Bringing native plants into your garden or landscape design is a wonderful way to support local wildlife. Our backyards can provide an assortment of food and shelter for bees, birds, butterflies, and plants — sustaining nature’s delicate balance of flora and fauna.
A wide range of native garden plants encourage healthy insect communities including our favorite pollinators, the honey bees. A variety of Insects are key to a healthy garden. They break down organic matter, control pests, and keep birds well fed. When birds are thriving, they help fertilize the soil, reduce weeds, and spread the seeds of native plants.
As caretakers of our home garden, the gift of native plants is low maintenance care with high rewards. Not only do indigenous plants remain vibrant year-round, they are non-invasive and preserve biodiversity in your region.
Choosing Native Plants that Bees Love
Luckily, bees aren’t very hard to please when it comes to flowers. But we’ve got some tips to make your garden irresistible to bees.
- Grow flowers with flat, open blossoms that make it easy for bees to access nectar.
- Choose blossom colors wisely. With unique vision abilities, honey bees only see the colors purple, blue, white, yellow and ultraviolet light.
- Include your favorite culinary herbs — sage, thyme, lavender, chives, dill, basil, oregano, rosemary, and mint. They are all bee-friendly once they flower.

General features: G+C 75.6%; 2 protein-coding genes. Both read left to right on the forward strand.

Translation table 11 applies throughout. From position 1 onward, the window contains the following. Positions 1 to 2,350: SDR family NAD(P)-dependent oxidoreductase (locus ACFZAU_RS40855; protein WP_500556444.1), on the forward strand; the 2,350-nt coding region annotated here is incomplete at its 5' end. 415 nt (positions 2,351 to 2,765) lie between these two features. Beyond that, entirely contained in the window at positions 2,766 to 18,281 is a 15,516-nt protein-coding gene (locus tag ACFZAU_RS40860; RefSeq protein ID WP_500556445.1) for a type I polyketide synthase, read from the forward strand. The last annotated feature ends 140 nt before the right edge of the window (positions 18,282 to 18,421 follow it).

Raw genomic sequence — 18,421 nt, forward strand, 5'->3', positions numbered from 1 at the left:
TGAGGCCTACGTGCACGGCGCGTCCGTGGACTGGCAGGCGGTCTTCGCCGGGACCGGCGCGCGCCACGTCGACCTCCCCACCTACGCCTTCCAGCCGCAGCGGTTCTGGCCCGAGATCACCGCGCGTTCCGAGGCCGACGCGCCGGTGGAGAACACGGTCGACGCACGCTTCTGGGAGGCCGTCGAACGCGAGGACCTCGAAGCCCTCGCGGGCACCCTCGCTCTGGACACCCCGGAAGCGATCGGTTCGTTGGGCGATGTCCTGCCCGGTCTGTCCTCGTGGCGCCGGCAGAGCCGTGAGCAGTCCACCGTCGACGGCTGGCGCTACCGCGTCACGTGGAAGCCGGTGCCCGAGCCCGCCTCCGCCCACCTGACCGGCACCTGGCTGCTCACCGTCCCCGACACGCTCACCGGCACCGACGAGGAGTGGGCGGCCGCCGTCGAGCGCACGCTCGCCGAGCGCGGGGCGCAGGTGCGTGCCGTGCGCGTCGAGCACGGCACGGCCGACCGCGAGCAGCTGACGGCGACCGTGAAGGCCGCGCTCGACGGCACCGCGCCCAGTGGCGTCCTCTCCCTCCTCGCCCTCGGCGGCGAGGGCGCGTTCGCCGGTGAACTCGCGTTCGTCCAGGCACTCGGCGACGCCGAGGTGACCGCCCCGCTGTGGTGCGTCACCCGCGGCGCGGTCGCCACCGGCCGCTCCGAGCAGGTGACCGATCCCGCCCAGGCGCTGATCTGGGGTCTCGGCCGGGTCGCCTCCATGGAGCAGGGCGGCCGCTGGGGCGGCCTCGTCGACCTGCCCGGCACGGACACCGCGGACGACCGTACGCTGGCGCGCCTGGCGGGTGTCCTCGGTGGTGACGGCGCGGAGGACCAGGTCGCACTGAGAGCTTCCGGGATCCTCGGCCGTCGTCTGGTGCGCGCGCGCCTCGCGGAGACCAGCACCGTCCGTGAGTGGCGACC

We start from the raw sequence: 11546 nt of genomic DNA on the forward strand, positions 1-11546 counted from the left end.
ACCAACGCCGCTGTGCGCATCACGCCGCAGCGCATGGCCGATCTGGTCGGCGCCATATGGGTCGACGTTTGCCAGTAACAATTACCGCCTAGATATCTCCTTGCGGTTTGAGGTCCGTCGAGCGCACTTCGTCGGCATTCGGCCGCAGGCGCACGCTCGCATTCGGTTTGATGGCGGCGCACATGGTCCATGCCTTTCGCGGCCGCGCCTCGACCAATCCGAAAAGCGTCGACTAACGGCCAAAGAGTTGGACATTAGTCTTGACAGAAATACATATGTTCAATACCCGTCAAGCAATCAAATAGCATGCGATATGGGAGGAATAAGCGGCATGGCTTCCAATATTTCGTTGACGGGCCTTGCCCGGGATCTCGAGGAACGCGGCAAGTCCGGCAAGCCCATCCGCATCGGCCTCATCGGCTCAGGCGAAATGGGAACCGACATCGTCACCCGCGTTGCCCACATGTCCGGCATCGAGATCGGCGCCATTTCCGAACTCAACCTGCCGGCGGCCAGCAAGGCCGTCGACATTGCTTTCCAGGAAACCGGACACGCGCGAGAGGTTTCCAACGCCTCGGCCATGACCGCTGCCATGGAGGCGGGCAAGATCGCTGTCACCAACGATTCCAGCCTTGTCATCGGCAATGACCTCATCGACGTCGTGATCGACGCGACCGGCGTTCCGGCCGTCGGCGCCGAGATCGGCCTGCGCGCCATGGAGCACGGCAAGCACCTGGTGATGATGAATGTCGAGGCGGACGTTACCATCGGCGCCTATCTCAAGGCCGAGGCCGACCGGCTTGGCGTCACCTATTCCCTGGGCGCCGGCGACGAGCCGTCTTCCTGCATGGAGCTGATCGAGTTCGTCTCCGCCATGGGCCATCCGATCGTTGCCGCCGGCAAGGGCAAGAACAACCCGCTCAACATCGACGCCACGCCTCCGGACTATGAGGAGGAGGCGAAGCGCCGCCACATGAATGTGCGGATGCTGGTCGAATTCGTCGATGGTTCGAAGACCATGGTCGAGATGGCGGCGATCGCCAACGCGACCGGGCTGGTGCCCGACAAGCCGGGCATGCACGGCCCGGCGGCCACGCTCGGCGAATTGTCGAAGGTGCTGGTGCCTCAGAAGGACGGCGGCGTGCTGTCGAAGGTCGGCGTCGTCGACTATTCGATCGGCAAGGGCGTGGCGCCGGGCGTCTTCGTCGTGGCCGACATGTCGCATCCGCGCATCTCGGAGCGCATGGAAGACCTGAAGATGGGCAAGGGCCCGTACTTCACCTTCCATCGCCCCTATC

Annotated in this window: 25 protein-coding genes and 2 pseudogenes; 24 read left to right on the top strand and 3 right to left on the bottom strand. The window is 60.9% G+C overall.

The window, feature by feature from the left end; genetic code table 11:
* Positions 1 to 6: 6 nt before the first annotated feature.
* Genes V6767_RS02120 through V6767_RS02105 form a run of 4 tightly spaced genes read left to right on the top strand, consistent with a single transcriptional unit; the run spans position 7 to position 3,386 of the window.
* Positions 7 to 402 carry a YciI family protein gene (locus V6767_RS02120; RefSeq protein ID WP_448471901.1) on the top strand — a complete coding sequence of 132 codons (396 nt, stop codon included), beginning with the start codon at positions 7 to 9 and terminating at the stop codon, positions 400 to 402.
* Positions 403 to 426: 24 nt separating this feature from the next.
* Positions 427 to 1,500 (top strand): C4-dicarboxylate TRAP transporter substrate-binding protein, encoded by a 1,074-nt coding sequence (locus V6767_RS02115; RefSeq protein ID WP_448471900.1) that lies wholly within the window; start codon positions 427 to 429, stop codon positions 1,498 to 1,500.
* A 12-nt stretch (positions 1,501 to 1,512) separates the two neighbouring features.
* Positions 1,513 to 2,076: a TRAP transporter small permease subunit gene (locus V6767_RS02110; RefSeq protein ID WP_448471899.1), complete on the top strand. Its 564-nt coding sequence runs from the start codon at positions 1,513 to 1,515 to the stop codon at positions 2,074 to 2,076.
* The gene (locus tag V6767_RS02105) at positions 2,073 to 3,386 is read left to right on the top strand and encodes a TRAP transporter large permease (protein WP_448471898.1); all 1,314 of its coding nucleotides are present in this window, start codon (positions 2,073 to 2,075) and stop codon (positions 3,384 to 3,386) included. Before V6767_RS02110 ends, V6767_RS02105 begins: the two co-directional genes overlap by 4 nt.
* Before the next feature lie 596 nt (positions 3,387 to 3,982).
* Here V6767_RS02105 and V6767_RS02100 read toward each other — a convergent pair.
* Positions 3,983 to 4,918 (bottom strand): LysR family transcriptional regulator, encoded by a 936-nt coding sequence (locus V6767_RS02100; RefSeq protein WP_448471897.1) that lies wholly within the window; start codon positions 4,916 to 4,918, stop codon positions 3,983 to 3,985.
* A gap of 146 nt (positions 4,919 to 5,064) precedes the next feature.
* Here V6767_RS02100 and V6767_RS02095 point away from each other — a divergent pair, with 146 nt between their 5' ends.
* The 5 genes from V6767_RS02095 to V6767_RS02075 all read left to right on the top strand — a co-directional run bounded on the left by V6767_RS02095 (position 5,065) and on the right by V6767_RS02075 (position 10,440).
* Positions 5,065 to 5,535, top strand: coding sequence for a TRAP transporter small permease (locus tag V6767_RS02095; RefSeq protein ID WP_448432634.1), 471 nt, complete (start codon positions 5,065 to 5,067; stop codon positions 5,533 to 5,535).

- Plant a mix of annual and perennial flowers so that your garden has flowers in bloom all season long.
The Differences Between Perennials and Annuals
Perennial plants live for three or more growing seasons, while annuals sprout, flower and expire all in the same year.
Perennials are less work than annuals because they grow back each year from roots that go dormant in the winter. Although they can bloom every year, perennials invest more energy into their roots. Annuals have a shorter lifespan, but they grow quickly and yield vivid colors that bloom all season long.
Native Plants by Region
Below, you’ll find our top picks for bee-friendly plants native to the major regions of the US.
The Pacific Northwest
Common harebell: Although whimsical in appearance, the harebell is resilient. The bell shaped blue-violet flowers are an easy-to-grow perennial that blooms in mid-summer to early autumn.
Yarrow: With flat-topped clusters of white, With flat-topped clusters of white, fragrant flowers, yarrow grows to 3 feet tall and bloom nearly all summer. The essential oil is an unusual dark blue hue.
Showy Fleabane: Abundant daisy-like, bluish lavender blossoms with an impressively long summer bloom time, the showy fleabane is popular with pollinators. By autumn, the flowers mature into fluffy white seed heads.
The Rocky Mountain Region
Blanketflower: This long-blooming wildflower with a multitude of cheery flower heads blossoms from early summer until the frost comes. A magnet for native bees, the bristly hairs covering its foliage make it deer- and rabbit-resistant.
Lyreleaf Greeneyes: Daisy-like yellow flowers with an earthy chocolate scent, the lyreleaf greeneyes blooms from spring to when the first frost hits. The lime-green seedbeds are decorative but don’t last long, as songbirds avidly eat the papery seeds.
Soapweed Yucca: Beloved for its spiky, punk-rocker silhouette and dramatic flower stalks with waxy, fragrant blossoms, this long-lived shrub tolerates cold and drought and grows up to 6 feet tall. Its bell-shaped, downward-hanging flowers provide abundant nectar and pollen.